March 3, 2008

The Spreading Confusion About Child Pornography

by PG

Echoing the theme of a 2006 lawsuit against Google (which the plaintiff rapidly moved to dismiss), Sen. McCain seems to conflate two distinct problems in the threat posed to human dignity by internet pornography.

... However, there is a darker side to the Internet. Along with the access and anonymity of the Internet have come those who would use it to peddle child pornography and other sexually explicit material and to prey upon children.
John McCain has been a leader in pushing legislation through Congress that requires all schools and libraries receiving federal subsidies for Internet connectivity to utilize technology to restrict access to sexually explicit material by children using such computers. While the first line of defense for children will always be strong and involved parents, when they send their child to school or drop their child off at the library, parents have the right to feel safe that someone is going to be looking out for their children.

McCain did introduce the bill that eventually became the Children's Internet Protection Act, and CIPA has survived constitutional challenge. However, I am puzzled as to why McCain's campaign site mentions child pornography and child predation under the heading "Protecting Children from Internet Pornography." Child predators tend to find victims through social sites and applications (MySpace, AIM), not by somehow finding and contacting other users of sexually explicit sites.

The harm that legislators prevent through severe penalties for possession of child pornography is not that other children will see such images, but that children will be used to make the pornography. The Supreme Court struck down the Child Pornography Prevention Act of 1996 for outlawing sexual images that appeared to be of children but were made using adults or through digital manipulation. Even the dissenters in Ashcroft v. Free Speech Coalition premised their argument on the difficulty for prosecutors of distinguishing between real instead of fake child pornography, not on the inherent evil of the latter.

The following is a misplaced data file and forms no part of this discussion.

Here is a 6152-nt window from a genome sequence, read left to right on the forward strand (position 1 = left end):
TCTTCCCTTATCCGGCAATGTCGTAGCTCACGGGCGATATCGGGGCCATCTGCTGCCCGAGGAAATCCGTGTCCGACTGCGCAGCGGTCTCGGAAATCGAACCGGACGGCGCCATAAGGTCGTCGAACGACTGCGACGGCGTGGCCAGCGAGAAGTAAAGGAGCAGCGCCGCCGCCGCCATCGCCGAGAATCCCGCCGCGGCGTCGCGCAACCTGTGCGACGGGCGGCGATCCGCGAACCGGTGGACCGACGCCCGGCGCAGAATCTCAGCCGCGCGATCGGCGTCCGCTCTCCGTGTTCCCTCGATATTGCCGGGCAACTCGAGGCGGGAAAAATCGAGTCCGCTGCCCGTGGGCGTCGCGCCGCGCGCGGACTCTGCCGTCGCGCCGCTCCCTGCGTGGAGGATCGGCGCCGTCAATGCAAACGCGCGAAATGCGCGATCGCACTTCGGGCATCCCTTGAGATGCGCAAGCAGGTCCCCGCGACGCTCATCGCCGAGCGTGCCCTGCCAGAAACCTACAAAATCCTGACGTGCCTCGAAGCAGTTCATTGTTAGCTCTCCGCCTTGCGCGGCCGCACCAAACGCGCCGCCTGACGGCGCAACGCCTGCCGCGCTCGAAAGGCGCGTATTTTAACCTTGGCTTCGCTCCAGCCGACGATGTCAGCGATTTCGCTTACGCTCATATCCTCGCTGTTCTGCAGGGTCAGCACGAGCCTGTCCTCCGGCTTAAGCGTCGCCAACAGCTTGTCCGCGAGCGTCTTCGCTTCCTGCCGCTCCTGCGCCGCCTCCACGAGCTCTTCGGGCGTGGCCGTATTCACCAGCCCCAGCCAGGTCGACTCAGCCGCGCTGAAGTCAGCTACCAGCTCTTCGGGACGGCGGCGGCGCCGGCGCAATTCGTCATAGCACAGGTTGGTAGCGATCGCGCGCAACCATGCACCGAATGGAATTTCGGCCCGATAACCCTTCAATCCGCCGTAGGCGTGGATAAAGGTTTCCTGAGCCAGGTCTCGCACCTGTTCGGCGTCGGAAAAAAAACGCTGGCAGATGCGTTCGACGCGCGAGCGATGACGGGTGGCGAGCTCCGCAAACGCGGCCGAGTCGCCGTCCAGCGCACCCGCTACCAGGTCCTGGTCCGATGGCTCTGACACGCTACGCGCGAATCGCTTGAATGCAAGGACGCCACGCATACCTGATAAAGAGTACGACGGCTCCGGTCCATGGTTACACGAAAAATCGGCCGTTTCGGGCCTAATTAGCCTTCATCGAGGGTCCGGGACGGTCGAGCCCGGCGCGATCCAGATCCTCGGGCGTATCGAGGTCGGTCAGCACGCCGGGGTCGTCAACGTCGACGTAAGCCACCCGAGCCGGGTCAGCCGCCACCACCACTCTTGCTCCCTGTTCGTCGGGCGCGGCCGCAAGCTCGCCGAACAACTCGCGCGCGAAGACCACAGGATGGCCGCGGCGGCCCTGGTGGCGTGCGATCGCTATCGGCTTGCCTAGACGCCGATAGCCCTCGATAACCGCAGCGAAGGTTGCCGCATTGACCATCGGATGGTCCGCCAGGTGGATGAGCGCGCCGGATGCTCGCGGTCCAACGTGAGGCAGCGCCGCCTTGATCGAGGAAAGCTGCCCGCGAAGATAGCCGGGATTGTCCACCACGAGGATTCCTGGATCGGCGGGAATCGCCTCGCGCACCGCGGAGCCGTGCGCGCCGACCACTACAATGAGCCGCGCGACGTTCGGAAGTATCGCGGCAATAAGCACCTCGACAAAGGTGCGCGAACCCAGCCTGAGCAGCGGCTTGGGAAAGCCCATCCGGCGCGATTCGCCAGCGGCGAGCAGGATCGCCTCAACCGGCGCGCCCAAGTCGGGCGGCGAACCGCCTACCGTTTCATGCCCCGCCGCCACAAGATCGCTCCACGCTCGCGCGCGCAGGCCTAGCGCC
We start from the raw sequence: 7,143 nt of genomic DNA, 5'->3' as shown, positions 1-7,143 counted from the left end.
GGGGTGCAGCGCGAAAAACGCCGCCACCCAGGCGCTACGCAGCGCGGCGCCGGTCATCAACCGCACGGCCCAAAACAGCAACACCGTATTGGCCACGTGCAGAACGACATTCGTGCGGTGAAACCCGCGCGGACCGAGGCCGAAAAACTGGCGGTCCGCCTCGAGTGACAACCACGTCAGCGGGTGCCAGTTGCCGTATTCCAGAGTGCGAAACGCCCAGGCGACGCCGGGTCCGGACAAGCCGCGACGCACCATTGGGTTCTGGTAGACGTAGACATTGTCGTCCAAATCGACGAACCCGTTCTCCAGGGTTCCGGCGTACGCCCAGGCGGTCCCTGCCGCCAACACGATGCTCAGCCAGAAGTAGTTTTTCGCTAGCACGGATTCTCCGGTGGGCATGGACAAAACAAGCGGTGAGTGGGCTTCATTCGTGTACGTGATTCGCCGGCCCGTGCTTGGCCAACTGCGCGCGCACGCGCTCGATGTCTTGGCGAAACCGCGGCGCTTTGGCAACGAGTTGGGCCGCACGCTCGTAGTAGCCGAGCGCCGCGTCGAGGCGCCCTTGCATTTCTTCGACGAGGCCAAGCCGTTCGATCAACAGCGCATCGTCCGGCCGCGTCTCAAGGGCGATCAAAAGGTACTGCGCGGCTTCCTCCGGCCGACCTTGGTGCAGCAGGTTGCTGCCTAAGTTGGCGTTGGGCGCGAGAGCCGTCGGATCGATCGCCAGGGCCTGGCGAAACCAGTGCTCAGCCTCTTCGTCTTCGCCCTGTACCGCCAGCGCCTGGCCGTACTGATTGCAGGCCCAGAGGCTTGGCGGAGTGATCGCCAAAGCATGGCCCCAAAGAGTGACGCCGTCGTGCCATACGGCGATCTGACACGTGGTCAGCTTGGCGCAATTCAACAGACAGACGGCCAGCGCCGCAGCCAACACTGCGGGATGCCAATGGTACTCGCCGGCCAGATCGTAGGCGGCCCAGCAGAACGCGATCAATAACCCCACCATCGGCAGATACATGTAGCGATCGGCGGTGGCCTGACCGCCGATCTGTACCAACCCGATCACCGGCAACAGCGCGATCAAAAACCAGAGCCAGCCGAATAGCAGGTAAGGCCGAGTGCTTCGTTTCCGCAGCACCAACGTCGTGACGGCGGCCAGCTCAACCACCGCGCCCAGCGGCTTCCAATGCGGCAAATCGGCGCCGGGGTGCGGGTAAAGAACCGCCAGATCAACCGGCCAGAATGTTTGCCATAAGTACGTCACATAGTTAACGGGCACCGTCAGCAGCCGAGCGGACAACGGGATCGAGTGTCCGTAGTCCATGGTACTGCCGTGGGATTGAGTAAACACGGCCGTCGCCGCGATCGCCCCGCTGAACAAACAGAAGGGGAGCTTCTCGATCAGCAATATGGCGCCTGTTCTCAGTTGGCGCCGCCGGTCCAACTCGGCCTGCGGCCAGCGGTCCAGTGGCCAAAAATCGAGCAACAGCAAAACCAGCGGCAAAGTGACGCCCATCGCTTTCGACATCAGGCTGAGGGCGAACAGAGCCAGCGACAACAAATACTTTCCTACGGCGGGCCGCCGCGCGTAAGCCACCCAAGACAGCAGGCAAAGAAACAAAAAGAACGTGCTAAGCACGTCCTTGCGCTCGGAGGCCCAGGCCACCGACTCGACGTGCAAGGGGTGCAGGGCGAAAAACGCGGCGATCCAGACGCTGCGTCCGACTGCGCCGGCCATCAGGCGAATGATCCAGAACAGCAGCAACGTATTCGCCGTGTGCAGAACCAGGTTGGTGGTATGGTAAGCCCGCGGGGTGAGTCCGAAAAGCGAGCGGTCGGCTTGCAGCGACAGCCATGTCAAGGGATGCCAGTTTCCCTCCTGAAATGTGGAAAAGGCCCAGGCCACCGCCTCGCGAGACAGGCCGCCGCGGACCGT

Moreover, CIPA was controversial less for its restrictions on schools than on libraries. The Court managed to uphold the law by getting Kennedy's vote, and his concurrence relied on the government's claim that libraries would remove the filter upon request of any adult user. The idea that "parents have the right to feel safe that someone is going to be looking out for their children" when they "drop their child off at the library" makes little sense. Schools may stand in loco parentis (though only Thomas believes they are not simultaneously state actors), but libraries and other public facilities have no such status. Library staff lack any special relationship to children who enter the premises. Unlike teachers, they have no statutory obligation to report suspected abuse, and expressly disclaim responsibility for any harms children encounter while at the library. Some parents might like to think they can shuffle off responsibility for their children by dropping them at a library -- that, in McCain's words, they have a "right" to do so -- but they cannot.

Child pornography and predation are matters of governmental concern and proper for regulation because they entail obvious harms. "Peddl[ing] ... other sexually explicit material," in contrast, is protected activity no matter how much Republicans may dislike it. McCain cleverly cloaks the conservative antagonism to freedom of sexualized speech in the irreproachable justification of doing it For the Children. He probably realizes that given Americans' level of consumption of online sexual material, he would lose lots of independents' votes by actually stating that pornography in general is inimical to human dignity.

BY THE WAY: For the in-country, non-environmentalist, non-veteran, irreligious straight white male who feels left out by the People categories on Obama's website, the Republican candidate's site offers another option: Lawyers for McCain. McCain is the remaining candidate who isn't a lawyer, and was unusual even within the plausible Republican field (Romney, Giuliani, Thompson) for lacking a law degree.

March 3, 2008 4:54 PM | TrackBack
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